Despite advances in renewable energy technologies, one of the largest hurdles in their widespread adoption has been their intermittent reliability. Energy is only useful if it is available as the grid demands it, which is why concerns about carbon emissions are overridden in favor of the more dependable oil, coal and gas for baseload power.
In order for renewable sources such as wind and solar power to provide a constant source of electricity day or night, excess energy must be generated and stored whenever the sunshine or wind is plentiful. This can be done several ways. Large solar thermal arrays like the Andasol power plant in Andalusia, Spain use tanks of molten salt to store solar heat energy that allow the plant to continue to produce power when the sun is not shining. In 2011, another Spanish solar power plant, Torresol, became the first of its kind to produce uninterrupted power for a full twenty-four hours, relying on molten salt storage to provide the heat energy needed to power turbines after the sun went down.
Pumped-hydro storage is another potential technology that has been used for over a century to store energy from conventional fossil and nuclear fuel sources. As wind and energy become more prevalent, hydro storage is a way to make sure none of the energy generated goes to waste. Hydro-storage allows for electricity generation much like a hydroelectric dam does, except that hydro-storage plants are able to use electricity generated in off peak hours to pump water uphill back into the reservoir it came from. Storing energy this way is advantageous to power plants because pumping the water uses electricity that would otherwise be wasted in the grid at times when demand is low. There are pumped hydro storage plants found worldwide, with the United States, China and Japan home to the largest hydro storage power stations.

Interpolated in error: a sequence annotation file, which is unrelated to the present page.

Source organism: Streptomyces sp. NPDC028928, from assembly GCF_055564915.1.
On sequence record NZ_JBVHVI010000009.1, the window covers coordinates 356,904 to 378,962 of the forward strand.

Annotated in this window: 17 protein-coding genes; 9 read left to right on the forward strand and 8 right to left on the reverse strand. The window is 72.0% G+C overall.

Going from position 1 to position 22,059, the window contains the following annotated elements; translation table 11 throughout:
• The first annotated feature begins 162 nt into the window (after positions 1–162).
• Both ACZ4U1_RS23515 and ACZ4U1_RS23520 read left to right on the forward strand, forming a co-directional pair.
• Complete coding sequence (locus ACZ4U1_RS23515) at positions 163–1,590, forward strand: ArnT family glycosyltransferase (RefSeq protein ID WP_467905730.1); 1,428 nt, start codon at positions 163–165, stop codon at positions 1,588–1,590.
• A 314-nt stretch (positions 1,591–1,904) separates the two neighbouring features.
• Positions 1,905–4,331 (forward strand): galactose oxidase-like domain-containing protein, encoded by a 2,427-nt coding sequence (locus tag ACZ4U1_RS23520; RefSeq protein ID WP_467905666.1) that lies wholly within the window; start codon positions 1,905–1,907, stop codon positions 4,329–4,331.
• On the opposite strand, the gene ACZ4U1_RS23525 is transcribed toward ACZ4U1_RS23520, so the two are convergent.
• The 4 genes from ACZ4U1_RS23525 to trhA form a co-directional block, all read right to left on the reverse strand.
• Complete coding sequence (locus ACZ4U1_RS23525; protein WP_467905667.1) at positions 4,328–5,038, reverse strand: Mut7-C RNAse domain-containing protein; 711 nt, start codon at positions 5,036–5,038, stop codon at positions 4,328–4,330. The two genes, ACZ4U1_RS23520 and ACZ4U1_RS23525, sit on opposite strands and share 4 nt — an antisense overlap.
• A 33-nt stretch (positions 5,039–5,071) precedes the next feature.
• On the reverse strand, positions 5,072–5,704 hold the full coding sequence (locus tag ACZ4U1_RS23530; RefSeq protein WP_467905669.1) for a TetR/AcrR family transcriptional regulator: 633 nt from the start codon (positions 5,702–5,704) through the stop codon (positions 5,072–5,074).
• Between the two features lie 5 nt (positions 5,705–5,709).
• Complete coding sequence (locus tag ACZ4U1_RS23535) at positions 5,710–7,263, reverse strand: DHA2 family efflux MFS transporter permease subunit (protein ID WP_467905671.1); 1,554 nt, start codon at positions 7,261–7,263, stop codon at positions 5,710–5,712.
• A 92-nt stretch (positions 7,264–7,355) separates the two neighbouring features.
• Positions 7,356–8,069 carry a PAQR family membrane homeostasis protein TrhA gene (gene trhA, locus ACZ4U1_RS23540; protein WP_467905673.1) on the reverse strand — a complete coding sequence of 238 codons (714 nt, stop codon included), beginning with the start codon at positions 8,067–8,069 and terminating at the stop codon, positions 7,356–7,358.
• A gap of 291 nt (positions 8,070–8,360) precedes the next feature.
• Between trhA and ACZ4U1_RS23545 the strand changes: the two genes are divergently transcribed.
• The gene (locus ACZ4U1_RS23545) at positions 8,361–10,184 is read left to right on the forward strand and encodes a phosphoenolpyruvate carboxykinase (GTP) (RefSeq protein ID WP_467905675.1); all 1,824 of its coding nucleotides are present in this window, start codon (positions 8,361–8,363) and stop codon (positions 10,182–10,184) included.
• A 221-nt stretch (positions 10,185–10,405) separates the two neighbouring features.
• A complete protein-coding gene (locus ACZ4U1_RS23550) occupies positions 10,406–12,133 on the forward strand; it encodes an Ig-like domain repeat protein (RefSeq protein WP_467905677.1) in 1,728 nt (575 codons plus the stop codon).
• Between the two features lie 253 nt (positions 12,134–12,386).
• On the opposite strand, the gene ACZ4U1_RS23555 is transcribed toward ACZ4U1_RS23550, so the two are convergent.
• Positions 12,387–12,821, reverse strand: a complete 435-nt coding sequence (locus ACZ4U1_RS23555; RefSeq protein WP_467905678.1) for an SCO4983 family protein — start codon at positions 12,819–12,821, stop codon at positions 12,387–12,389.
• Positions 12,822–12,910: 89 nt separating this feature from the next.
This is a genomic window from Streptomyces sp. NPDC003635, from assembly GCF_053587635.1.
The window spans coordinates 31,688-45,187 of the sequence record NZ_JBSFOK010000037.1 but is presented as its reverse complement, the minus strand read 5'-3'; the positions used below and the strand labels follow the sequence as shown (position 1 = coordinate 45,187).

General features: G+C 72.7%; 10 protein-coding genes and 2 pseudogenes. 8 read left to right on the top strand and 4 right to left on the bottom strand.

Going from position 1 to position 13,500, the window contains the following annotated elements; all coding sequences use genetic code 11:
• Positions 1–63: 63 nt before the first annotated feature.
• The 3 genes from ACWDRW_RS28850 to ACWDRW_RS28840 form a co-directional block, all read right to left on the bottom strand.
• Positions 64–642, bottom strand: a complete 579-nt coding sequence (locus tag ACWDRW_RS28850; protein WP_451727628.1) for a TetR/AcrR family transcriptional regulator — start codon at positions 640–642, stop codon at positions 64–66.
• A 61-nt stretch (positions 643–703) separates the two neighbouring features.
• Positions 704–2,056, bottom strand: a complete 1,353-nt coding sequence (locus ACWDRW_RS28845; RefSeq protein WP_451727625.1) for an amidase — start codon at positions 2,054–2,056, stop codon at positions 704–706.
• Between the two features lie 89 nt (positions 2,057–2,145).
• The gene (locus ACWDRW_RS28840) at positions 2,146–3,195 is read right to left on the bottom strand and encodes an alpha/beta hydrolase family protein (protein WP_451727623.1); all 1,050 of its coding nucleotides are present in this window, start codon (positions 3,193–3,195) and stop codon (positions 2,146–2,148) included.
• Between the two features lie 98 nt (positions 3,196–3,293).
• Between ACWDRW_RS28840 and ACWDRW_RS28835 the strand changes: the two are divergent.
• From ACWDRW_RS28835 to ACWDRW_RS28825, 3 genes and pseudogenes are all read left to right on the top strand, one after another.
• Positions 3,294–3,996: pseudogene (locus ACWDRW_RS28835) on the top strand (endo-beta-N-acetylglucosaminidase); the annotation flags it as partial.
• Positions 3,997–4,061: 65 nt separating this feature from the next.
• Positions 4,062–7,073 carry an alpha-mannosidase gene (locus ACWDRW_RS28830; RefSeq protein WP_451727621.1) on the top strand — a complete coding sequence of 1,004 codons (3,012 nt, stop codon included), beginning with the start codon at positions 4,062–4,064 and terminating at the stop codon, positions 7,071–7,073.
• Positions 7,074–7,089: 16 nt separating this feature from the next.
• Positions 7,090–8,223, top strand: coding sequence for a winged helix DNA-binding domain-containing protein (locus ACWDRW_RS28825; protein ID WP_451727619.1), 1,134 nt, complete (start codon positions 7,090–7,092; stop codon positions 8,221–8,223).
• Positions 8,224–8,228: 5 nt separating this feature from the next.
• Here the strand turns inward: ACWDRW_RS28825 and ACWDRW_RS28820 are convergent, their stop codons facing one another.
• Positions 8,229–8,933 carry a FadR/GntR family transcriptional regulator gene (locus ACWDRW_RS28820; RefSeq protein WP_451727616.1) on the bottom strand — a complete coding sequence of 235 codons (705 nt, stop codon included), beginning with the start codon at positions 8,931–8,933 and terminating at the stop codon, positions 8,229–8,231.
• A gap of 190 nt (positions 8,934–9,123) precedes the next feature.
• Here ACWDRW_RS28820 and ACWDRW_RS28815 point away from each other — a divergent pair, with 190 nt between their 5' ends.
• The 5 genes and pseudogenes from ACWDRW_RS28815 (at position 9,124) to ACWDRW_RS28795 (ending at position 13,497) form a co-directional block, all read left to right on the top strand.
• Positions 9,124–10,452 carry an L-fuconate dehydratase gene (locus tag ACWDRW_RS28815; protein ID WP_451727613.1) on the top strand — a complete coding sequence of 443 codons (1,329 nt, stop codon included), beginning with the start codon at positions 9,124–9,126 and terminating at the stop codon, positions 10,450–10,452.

Batteries also play a critical role in storing the energy made by renewable sources. For homes or businesses that generate renewable energy on-site, a battery pack can provide energy even when renewable sources are intermittent or provide additional energy during peak times to help owners avoid high energy rates. The problem with many batteries, however, is that conventional solid electrode batteries—the kind you find in everything from cars to cell phones—are not very cost-effective at storing large amounts of electrical energy.
Looking forward, advancements in flow batteries by researchers at Harvard could soon change the battery used to store renewable-generated electricity. Flow batteries use liquid chemicals to store energy that can be kept separate from the components that convert the chemicals to electricity. This allows flow batteries to be scaled to match energy demands. Current flow batteries on the market use expensive chemicals and rare metals for energy conversion and storage, which curtails their use. The work done at Harvard demonstrates that the use of quinones—a molecule found in plants—can be an effective source of electrolytes in a flow battery that can be produced cheaply. Their durability is still being tested.
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